Jubilee Fellow – 2021

Professor Yew-Kwang Ng

BCom (Nanyang), PhD (Sydney)

Discipline: Economics

Year Elected: 1981

2021 Reflections

A mentor of mine, Professor Max Corden, an ASSA Jubilee fellow, named his autobiography: Lucky Boy in the Lucky Country (Springer 2018). I may not be as lucky. However, for those born around 1942 in Malaysia (Malaya then), I must be one of the very lucky one.

First, I am ‘privileged’ to be able to spend eight instead of six years in primary schools, a privilege very few could match. Failing one of the three important subjects (English; the other two are Chinese and Maths) too seriously (below 45, while 60 was the passing mark), I had to repeat both Year 2 and Year 3. I likely benefited from this in building my foundation well and able to top the class (of about 40+ students) from the second time in Year 3 until Year 2 in high school. After that, I slipped to being the 3rd best in class, as I spent most time engaging in left-wing student activities from Year 3 in high school. I am glad to mention this ‘privilege’ if only to show parents that even a twice repeating student may make it to a PhD and ASSA Jubilee fellowship.

Second, I was lucky enough to publish a self-authored paper in one of the top 5 economics journal (Journal of Political Economy) in 1965 while an undergraduate without supervision. This allowed me to skip doing my master degree and went straight to doing a PhD, saving back the two extra years I spent in primary school.

Third, I was lucky to be able to marry my high-school sweetheart (Siang Ng) soon after my first degree. She has provided much love and care for me from then until now, significantly contributing to my success in my academic career and hence early election to the ASSA fellowship, and to my health to survive another 40 years to make the Jubilee fellowship.

Fourth, apart from my ASSA fellowship, I was bestowed the top honour of the Economic Society of Australia – elected a distinguished fellow in 2007.  Prof. Corden, together with Prof. Peter Forsyth and Dr. Christis Tombazos wrote a piece summarizing my contributions in economics in Economic Record, June 2008.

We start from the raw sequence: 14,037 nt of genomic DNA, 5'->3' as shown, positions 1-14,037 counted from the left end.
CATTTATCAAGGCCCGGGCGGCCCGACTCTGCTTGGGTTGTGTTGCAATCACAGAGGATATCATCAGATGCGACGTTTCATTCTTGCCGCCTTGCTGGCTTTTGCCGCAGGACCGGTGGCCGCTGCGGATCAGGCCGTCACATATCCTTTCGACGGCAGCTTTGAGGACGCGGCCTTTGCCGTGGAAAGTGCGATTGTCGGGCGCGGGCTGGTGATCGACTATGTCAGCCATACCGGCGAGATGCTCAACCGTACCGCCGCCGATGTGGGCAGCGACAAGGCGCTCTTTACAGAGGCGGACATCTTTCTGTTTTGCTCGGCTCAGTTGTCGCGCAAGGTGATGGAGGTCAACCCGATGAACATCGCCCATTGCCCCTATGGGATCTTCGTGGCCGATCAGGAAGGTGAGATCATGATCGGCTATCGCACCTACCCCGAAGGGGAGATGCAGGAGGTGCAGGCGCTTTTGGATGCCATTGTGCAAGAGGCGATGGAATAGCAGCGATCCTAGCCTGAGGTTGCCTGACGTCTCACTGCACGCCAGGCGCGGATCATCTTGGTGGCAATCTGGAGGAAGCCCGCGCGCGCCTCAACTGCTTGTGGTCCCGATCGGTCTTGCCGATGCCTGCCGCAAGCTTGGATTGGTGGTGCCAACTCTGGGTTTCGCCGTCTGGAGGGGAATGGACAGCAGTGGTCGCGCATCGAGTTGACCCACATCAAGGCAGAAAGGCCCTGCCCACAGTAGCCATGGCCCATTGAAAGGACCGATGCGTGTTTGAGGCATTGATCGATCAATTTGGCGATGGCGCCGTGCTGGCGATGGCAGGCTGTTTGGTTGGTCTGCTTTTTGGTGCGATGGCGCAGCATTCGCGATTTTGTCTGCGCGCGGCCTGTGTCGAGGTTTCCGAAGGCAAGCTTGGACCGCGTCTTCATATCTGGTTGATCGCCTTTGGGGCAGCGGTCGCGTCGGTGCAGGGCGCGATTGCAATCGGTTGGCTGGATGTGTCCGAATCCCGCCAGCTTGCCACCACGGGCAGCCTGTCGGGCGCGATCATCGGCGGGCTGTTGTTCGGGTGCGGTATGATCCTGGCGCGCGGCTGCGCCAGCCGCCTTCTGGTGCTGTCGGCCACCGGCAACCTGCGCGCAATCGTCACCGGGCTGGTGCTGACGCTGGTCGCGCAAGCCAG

Fifth, I was born with so much curiosity (thanks to my parents) as to pursue many topics of interest and get published in refereed journals in diverse areas including artificial intelligence, biology (including animal welfare), cosmology, economics, future studies, informatics, mathematics, philosophy, psychology, and sociology (mainly happiness studies).

Sixth, I was lucky to get lectureships and professorships (including visiting ones) at various universities (especially Monash University at which I worked over 1974-2012, becoming an emeritus professor after that) and hence being able to do research I was interested in and taught many students some of whom become my colleagues and friends.

Seventh, I am still healthy and hence expect to be lucky enough to live until 100 when I have an appointment with my students in the Sino-American Economics Training Center for our second reunion in 2042. The first reunion was held on 30 Sept. 2009, with 20 students of the class in 1992 of 40 attending. In that reunion, we extended the potential membership for the next reunion to all my students. I could do only 20 push-ups in one go at the age of 20; now I can do 79. This number equals my age. So, in the 2042 reunion, I was expected to demonstrate doing 100! Haha!

Luck is not everything. We cannot rely on it. My advice to young aspirants consists of three points: relevancy/importance, interest, capability. You should choose to work on: 1. Something that is of some importance for finding truth or for improving live/society/policy; 2. Something you are interested in, preferably one that you can enjoy working on it; 3. Something within your capability to get some useful results. If you are like me with only 1.6 meter in height, do not aspire to become a basketball champion!

You see, God is fair, or at least not too unfair. I may be lucky in some aspects, but I am not only short in height, I am a terrible learner in swimming. After my fellow child learners being able to swim out to the deep sea, I could not even float. I never dare to go to waters deeper than my breast! Also, after half a century of drinking, I cannot tell the differences between expensive and cheap wines. I also cannot tell good tea from bad tea. I can only tell the difference between tea and coffee. Haha!